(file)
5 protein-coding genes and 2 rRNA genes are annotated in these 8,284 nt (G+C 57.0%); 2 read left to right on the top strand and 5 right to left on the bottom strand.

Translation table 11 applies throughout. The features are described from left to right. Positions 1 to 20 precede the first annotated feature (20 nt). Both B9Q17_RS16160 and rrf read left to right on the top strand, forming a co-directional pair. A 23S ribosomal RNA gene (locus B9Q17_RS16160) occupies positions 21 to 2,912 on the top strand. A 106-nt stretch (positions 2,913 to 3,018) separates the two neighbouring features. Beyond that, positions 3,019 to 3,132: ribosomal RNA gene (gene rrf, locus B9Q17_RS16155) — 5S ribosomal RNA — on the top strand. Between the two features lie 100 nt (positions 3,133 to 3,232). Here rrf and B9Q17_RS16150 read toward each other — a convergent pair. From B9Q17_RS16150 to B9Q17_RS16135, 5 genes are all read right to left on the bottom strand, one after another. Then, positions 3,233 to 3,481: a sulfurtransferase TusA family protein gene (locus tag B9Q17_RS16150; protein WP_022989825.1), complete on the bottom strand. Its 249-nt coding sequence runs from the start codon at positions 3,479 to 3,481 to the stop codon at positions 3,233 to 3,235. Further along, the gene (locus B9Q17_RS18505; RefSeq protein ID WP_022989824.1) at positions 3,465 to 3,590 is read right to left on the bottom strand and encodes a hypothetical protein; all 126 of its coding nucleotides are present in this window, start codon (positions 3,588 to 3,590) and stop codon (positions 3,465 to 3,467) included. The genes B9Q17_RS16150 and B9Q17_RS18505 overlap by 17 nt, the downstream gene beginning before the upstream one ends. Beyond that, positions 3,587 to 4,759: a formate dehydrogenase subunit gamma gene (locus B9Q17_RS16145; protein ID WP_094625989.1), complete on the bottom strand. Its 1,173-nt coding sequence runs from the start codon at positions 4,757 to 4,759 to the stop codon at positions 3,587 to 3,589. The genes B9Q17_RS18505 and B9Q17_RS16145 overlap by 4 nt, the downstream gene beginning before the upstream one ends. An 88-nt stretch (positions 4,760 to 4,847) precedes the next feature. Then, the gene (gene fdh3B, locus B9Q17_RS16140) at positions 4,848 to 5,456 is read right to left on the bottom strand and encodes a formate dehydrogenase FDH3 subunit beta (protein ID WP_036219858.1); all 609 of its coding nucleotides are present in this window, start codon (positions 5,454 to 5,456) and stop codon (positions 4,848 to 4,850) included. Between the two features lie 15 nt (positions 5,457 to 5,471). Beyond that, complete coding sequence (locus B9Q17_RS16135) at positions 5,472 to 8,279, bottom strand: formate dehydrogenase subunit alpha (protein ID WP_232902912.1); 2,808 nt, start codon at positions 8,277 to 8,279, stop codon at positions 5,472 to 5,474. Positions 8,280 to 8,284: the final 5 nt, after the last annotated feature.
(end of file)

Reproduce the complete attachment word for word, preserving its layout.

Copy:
5 protein-coding genes and 2 rRNA genes are annotated in these 8,284 nt (G+C 57.0%); 2 read left to right on the top strand and 5 right to left on the bottom strand.

Translation table 11 applies throughout. The features are described from left to right. Positions 1 to 20 precede the first annotated feature (20 nt). Both B9Q17_RS16160 and rrf read left to right on the top strand, forming a co-directional pair. A 23S ribosomal RNA gene (locus B9Q17_RS16160) occupies positions 21 to 2,912 on the top strand. A 106-nt stretch (positions 2,913 to 3,018) separates the two neighbouring features. Beyond that, positions 3,019 to 3,132: ribosomal RNA gene (gene rrf, locus B9Q17_RS16155) — 5S ribosomal RNA — on the top strand. Between the two features lie 100 nt (positions 3,133 to 3,232). Here rrf and B9Q17_RS16150 read toward each other — a convergent pair. From B9Q17_RS16150 to B9Q17_RS16135, 5 genes are all read right to left on the bottom strand, one after another. Then, positions 3,233 to 3,481: a sulfurtransferase TusA family protein gene (locus tag B9Q17_RS16150; protein WP_022989825.1), complete on the bottom strand. Its 249-nt coding sequence runs from the start codon at positions 3,479 to 3,481 to the stop codon at positions 3,233 to 3,235. Further along, the gene (locus B9Q17_RS18505; RefSeq protein ID WP_022989824.1) at positions 3,465 to 3,590 is read right to left on the bottom strand and encodes a hypothetical protein; all 126 of its coding nucleotides are present in this window, start codon (positions 3,588 to 3,590) and stop codon (positions 3,465 to 3,467) included. The genes B9Q17_RS16150 and B9Q17_RS18505 overlap by 17 nt, the downstream gene beginning before the upstream one ends. Beyond that, positions 3,587 to 4,759: a formate dehydrogenase subunit gamma gene (locus B9Q17_RS16145; protein ID WP_094625989.1), complete on the bottom strand. Its 1,173-nt coding sequence runs from the start codon at positions 4,757 to 4,759 to the stop codon at positions 3,587 to 3,589. The genes B9Q17_RS18505 and B9Q17_RS16145 overlap by 4 nt, the downstream gene beginning before the upstream one ends. An 88-nt stretch (positions 4,760 to 4,847) precedes the next feature. Then, the gene (gene fdh3B, locus B9Q17_RS16140) at positions 4,848 to 5,456 is read right to left on the bottom strand and encodes a formate dehydrogenase FDH3 subunit beta (protein ID WP_036219858.1); all 609 of its coding nucleotides are present in this window, start codon (positions 5,454 to 5,456) and stop codon (positions 4,848 to 4,850) included. Between the two features lie 15 nt (positions 5,457 to 5,471). Beyond that, complete coding sequence (locus B9Q17_RS16135) at positions 5,472 to 8,279, bottom strand: formate dehydrogenase subunit alpha (protein ID WP_232902912.1); 2,808 nt, start codon at positions 8,277 to 8,279, stop codon at positions 5,472 to 5,474. Positions 8,280 to 8,284: the final 5 nt, after the last annotated feature.